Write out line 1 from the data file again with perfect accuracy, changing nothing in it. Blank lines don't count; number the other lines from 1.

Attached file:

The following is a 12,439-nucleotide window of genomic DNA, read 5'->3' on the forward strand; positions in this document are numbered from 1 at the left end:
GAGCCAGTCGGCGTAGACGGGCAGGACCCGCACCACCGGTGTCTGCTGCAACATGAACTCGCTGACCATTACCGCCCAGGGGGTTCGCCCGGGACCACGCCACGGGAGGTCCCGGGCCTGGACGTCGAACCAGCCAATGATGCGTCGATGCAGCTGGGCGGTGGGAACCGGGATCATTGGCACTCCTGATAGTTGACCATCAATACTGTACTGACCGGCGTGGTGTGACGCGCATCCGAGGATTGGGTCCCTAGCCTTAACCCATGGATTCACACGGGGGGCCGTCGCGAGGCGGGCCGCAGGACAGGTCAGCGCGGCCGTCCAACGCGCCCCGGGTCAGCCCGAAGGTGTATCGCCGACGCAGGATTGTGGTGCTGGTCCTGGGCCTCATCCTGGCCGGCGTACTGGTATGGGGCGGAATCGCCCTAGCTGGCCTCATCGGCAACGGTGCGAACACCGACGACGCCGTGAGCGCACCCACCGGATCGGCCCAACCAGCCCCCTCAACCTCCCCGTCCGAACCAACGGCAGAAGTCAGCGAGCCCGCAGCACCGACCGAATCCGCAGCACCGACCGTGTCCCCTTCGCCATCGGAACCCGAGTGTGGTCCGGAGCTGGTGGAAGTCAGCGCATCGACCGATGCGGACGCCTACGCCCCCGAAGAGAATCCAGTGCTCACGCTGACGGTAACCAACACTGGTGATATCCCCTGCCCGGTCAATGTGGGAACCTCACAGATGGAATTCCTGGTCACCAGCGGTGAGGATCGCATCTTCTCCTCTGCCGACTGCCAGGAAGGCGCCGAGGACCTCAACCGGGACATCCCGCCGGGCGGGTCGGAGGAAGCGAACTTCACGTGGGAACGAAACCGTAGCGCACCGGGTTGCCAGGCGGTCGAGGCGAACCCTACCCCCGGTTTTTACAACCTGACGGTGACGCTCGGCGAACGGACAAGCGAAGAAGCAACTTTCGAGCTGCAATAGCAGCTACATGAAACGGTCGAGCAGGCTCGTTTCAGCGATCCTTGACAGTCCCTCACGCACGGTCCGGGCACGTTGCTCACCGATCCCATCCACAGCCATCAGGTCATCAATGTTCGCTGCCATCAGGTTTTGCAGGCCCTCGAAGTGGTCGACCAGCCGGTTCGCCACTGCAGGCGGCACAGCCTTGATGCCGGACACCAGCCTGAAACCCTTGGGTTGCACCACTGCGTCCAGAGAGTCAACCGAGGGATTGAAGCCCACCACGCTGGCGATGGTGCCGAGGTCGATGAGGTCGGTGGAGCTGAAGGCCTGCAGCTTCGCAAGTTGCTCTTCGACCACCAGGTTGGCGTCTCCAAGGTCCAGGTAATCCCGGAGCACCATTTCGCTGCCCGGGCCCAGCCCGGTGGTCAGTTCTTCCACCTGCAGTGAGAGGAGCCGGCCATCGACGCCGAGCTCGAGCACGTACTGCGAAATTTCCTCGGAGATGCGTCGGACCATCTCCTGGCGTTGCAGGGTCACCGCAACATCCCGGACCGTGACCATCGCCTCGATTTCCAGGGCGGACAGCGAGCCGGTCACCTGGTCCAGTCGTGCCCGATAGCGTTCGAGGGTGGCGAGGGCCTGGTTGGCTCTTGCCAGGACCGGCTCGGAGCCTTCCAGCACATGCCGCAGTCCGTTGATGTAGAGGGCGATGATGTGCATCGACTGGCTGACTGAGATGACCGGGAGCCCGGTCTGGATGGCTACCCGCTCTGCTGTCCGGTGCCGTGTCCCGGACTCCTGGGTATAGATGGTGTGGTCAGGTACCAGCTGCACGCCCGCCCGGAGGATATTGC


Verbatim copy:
The following is a 12,439-nucleotide window of genomic DNA, read 5'->3' on the forward strand; positions in this document are numbered from 1 at the left end: